St. Rose of Lima parishioner prepares for priesthood

Friday, Nov. 09, 2018
St. Rose of Lima parishioner prepares for priesthood + Enlarge
Paulist Deacon Evan Cummings receives the Book of the Gospels from Bishop Roy Campbell, auxiliary bishop of the Archdiocese of Washington, at the Mass where he was ordained.
By Linda Petersen
Intermountain Catholic

ROCKVILLE, Md. — Paulist Deacon Evan Cummings’ vocation crept up on him while he was trying to avoid doing his homework. After graduating from St. Joseph Catholic High School in 2009, Deacon Cummings, a Clearfield native, became a Utah State University mechanical engineering student. One day, with some grueling engineering homework ahead of him, Deacon Cummings suddenly had the idea to research more about his religion, he said. So he pulled up Wikipedia on his computer and began reading about the Catholic Church and its religious orders, including the Missionary Society of St. Paul the Apostle, also known as the Paulist Fathers.

Looking back, Deacon Cummings said he can now see “the Holy Spirit was waiting for me to get to the p’s and was very intent on me reading the Paulist article. It was like he put flashing lights around it to make sure it stuck.”

“In hindsight, I can see it was the Holy Spirit prompting me to a conversion in life and a new direction,” he said.

Eight years later, Deacon Cummings has made his final promises to the Paulist order. He is expected to be ordained a priest in the Paulist order in May. Deacon Cummings “fell in love” with the charism of the order and could not be happier, he said.

“I am overjoyed to have made my final professions,” he said. “It felt so great to say to God, ‘Yes, God, here’s what I want to do for you and your people.’ I feel incredibly settled, very still; it was exactly what it is supposed to be.”

When he had that first Wikipedia experience, Deacon Cummings had already started to become disillusioned with engineering, wondering if he really wanted to enter that field. Then, “I had that Paulist thing going on in the back of my mind the whole time,” he said. “So I said to God, ‘I’m going to shut up for a while and let you do the talking,’ and that opened up the gateway to discernment.”

Once Deacon Cummings discerned his vocation, he changed his major to philosophy and finished up at USU. That fall he entered the novitiate seminary at St. Paul’s College in Washington, D.C. and made his first promises to the Paulist order the following summer. He has spent the last five years serving with the Paulist order and studying at the Catholic University of America. He spent a pastoral year at Newman Hall-Holy Spirit Parish, the Catholic campus ministry served by the Paulist Fathers at the University of California at Berkeley.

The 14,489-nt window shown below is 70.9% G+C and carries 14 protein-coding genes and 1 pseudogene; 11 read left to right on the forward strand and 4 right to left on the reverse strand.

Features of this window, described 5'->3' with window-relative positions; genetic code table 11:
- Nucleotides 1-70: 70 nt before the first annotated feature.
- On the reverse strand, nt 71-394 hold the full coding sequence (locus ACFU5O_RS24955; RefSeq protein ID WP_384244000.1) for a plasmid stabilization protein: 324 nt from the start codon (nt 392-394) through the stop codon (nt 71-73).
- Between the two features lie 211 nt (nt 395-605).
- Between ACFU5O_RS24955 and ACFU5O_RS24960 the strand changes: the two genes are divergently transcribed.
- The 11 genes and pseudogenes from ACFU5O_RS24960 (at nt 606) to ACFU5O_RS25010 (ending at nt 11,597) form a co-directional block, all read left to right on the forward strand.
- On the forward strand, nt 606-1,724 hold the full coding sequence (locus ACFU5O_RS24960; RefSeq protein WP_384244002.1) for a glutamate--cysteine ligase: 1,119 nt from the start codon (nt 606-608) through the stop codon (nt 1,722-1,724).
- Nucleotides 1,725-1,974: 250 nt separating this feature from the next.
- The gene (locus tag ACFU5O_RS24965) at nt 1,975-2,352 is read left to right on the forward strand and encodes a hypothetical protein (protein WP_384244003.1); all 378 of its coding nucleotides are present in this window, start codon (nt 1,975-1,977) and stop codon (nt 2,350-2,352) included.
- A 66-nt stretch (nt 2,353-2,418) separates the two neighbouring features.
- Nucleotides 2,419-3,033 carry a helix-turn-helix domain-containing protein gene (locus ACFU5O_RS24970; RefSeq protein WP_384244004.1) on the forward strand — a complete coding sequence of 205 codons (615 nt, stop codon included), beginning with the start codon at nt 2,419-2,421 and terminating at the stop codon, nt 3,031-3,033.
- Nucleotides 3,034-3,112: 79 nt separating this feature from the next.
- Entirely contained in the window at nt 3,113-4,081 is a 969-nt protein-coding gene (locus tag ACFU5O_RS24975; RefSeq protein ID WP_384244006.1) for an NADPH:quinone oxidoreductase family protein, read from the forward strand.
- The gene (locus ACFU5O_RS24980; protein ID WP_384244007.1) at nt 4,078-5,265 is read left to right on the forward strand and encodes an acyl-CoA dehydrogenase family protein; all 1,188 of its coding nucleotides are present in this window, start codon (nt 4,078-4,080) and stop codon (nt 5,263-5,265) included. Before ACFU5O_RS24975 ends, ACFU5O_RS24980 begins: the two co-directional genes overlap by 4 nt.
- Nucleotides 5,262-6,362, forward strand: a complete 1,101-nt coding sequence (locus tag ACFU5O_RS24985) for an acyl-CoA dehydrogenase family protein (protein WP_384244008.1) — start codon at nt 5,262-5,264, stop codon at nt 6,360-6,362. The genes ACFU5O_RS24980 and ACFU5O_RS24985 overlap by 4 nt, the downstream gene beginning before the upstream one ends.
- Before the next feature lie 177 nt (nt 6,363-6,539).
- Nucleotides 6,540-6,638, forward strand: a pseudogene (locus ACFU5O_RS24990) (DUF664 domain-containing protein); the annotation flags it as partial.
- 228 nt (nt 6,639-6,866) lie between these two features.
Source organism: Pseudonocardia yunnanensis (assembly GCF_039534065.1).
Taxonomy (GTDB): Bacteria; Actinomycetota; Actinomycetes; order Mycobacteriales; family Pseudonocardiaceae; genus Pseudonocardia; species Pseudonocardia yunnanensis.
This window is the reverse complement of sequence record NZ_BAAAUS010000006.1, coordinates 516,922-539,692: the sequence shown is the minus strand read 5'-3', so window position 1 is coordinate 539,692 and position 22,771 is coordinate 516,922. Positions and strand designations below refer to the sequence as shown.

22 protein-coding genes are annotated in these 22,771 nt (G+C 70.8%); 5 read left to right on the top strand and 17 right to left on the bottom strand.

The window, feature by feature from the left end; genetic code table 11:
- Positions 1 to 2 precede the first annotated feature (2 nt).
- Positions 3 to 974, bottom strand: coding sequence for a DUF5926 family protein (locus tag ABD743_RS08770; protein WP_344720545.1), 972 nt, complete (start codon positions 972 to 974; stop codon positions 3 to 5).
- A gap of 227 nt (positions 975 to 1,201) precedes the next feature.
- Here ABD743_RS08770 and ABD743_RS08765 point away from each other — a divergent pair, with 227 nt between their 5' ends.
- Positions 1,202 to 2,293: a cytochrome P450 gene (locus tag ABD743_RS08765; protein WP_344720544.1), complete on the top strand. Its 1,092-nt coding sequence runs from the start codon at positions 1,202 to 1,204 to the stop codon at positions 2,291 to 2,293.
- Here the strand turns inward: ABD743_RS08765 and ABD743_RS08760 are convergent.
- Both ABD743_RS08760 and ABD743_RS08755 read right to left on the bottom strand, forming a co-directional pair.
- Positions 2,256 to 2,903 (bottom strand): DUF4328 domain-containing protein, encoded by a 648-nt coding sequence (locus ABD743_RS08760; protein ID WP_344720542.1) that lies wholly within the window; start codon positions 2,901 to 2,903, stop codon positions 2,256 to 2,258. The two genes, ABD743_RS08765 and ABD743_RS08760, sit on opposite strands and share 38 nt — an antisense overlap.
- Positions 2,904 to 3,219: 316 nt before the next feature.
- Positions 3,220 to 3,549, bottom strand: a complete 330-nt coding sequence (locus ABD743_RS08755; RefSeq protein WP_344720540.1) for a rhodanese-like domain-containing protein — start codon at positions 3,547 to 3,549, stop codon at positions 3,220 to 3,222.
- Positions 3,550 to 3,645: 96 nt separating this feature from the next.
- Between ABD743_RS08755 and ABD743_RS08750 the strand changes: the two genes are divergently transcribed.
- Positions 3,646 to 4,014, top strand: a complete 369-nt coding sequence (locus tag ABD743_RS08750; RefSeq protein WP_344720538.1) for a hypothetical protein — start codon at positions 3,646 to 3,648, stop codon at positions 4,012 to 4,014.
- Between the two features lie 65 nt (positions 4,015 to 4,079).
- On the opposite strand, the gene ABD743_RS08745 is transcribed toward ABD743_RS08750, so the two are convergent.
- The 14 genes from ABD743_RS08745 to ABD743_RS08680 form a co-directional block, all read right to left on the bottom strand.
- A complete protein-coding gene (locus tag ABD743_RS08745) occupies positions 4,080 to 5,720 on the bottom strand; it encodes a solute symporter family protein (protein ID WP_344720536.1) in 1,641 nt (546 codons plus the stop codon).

He was ordained a transitional deacon on Sept. 1 and is currently serving at St. Elizabeth Parish, Rockville, Md. and taking five classes at Catholic University. He is looking forward to being ordained next May and to receiving a Master of Divinity degree.

“It’s the  light at the end of the  tunnel at seminary and to do fulltime ministry – I’m excited to do that in a way I feel called to do it and to be in a parish and to be with people pastorally,” he said. Deacon Cummings, who will find out his assignment next spring, said he has a particular love of campus ministry but is happy to go wherever he is needed.

He advises those who are discerning a call to the priesthood to cultivate a strong prayer life where they can listen to the Holy Spirit in life and in the people around them. He suggests they use the Liturgy of the Hours, a set of prayers often called the Breviary or Divine Office. He also recommends getting in touch with the vocations director of the order they are thinking about joining.

Deacon Cummings’ parents, members of St. Rose of Lima Parish in Layton, are proud of the path their son has chosen.

“The overwhelming feeling is one of gratitude for the opportunity to be ringside for this,” said his father, Kevin Cummings. “It has certainly caused us to reflect on our own faith and our own engagement with the Church and living the Catholic life.”

His mother, Kit Cummings, said while her son has become more serious and focused in some areas, in other ways he’s still her child “and still wants Legos® for Christmas.”

Deacon Cummings may not be the only family member with a permanent connection to the Paulist order. When he made his first promises, his older brother Ian promised he would get a tattoo of the Paulist emblem if Evan completed the process. When Evan made his final promises in August, he reminded his brother of that commitment. True to his word, Ian is planning to get a tattoo of the Paulist symbol, Kevin Cummings said.

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